"The goal of citizen-generated data is to monitor, advocate for, or drive change around an issue important to citizens."
In late December last year, the Open Knowledge International (OKI) released a report on ‘Making Citizen-Generated Data Work’. OKI is a worldwide non-profit network promoting ‘openness, using advocacy, technology and training to unlock information and enable people to work with it to create and share knowledge’. OKI provides formal and informal guidance in this area to numerous governments around the world.
The report starts off by highlighting that monitoring progress on the United Nation's Sustainable Development Goals (SDGs) cannot be borne only by national governments and National Statistics Offices. It is a matter of funding, availability of resources and conscious or unconscious bias. Citizen-generated data (CGD) can play a crucial role here. The report states that projects reliant on CGD depend on support from civil society organisations, community-based organisations, governments and businesses and collaboration between all these stakeholders.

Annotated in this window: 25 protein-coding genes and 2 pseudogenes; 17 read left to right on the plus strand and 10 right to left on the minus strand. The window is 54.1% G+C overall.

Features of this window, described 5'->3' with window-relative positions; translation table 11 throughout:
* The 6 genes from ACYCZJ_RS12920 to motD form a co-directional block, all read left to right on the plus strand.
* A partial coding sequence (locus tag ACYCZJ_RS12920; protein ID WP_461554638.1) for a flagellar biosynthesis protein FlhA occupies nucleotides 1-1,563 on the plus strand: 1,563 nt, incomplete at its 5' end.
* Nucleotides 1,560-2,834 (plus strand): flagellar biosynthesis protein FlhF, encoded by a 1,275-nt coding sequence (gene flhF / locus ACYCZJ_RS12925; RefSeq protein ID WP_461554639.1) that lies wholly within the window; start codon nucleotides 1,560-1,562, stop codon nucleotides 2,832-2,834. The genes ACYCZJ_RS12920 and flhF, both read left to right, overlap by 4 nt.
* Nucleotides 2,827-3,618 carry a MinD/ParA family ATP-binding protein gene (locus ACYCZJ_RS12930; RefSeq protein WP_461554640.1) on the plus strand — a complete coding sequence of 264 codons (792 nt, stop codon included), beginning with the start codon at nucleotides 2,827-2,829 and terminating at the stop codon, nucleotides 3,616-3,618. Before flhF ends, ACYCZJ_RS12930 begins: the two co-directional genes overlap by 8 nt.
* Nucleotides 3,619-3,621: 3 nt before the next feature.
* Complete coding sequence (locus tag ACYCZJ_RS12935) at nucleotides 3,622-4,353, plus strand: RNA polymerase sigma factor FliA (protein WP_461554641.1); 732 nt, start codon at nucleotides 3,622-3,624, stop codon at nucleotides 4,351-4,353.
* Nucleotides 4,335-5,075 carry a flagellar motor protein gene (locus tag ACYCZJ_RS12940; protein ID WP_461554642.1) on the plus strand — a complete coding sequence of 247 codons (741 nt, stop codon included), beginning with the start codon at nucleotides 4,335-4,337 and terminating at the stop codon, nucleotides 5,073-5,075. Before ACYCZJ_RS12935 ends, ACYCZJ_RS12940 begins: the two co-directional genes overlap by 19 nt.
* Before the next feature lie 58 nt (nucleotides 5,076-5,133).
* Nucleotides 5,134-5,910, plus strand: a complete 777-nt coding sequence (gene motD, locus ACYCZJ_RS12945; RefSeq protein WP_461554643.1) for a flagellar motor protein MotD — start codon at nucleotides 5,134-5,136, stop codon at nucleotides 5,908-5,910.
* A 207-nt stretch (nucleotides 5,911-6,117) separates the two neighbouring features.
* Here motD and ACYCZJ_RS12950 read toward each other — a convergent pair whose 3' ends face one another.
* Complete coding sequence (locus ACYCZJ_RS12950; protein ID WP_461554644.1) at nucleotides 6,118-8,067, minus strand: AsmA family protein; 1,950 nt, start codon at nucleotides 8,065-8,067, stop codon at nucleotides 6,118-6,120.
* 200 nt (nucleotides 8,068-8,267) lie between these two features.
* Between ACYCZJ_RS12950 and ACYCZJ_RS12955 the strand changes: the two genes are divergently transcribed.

A 2×2 matrix is presented for classifying CGD projects.
The governance axis is based on whether the context is characterised by strong or weak governance, which is determined based on issues such as the availability of information to make decisions, the strength of laws, the level of government responsiveness, the level of trust, and the level of informality around the particular topic. This is dependent on the specifics of the project, so that there can be a weak governance context within a strong state and vice versa.
The linkage to government is based on whether the project is directly or indirectly to the government. It is influenced by whether a project aims to be complementary to government monitoring strategies, contribute to government processes and monitor performance of government, or whether the issue is being dealt with by outside of government players.
The report goes on to propose incentives which can be effective across different categories of projects in the context of the following.
Read the complete report from OKF, based on 14 case studies from around the world here: Making Citizen-Generated Data Work
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